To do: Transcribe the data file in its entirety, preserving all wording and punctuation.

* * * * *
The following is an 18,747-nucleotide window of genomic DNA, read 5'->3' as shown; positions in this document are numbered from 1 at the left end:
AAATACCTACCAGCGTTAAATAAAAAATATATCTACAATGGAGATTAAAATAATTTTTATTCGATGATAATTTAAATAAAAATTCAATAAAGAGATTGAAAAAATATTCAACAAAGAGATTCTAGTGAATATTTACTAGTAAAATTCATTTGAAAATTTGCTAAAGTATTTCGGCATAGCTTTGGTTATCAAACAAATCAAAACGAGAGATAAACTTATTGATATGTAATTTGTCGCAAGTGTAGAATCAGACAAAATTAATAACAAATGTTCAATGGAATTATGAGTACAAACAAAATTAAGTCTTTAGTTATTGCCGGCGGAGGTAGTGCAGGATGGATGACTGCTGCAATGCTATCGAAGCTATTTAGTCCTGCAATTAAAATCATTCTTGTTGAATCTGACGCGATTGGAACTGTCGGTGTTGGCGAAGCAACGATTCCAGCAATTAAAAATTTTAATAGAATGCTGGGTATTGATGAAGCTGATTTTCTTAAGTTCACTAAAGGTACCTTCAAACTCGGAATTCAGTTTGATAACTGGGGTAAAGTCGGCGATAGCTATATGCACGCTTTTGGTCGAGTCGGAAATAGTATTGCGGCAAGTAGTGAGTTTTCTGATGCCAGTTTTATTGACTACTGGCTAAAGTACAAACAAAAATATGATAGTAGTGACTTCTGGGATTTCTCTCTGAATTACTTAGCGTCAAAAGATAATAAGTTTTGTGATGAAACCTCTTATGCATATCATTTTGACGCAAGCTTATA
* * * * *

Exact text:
The following is an 18,747-nucleotide window of genomic DNA, read 5'->3' as shown; positions in this document are numbered from 1 at the left end:
AAATACCTACCAGCGTTAAATAAAAAATATATCTACAATGGAGATTAAAATAATTTTTATTCGATGATAATTTAAATAAAAATTCAATAAAGAGATTGAAAAAATATTCAACAAAGAGATTCTAGTGAATATTTACTAGTAAAATTCATTTGAAAATTTGCTAAAGTATTTCGGCATAGCTTTGGTTATCAAACAAATCAAAACGAGAGATAAACTTATTGATATGTAATTTGTCGCAAGTGTAGAATCAGACAAAATTAATAACAAATGTTCAATGGAATTATGAGTACAAACAAAATTAAGTCTTTAGTTATTGCCGGCGGAGGTAGTGCAGGATGGATGACTGCTGCAATGCTATCGAAGCTATTTAGTCCTGCAATTAAAATCATTCTTGTTGAATCTGACGCGATTGGAACTGTCGGTGTTGGCGAAGCAACGATTCCAGCAATTAAAAATTTTAATAGAATGCTGGGTATTGATGAAGCTGATTTTCTTAAGTTCACTAAAGGTACCTTCAAACTCGGAATTCAGTTTGATAACTGGGGTAAAGTCGGCGATAGCTATATGCACGCTTTTGGTCGAGTCGGAAATAGTATTGCGGCAAGTAGTGAGTTTTCTGATGCCAGTTTTATTGACTACTGGCTAAAGTACAAACAAAAATATGATAGTAGTGACTTCTGGGATTTCTCTCTGAATTACTTAGCGTCAAAAGATAATAAGTTTTGTGATGAAACCTCTTATGCATATCATTTTGACGCAAGCTTATA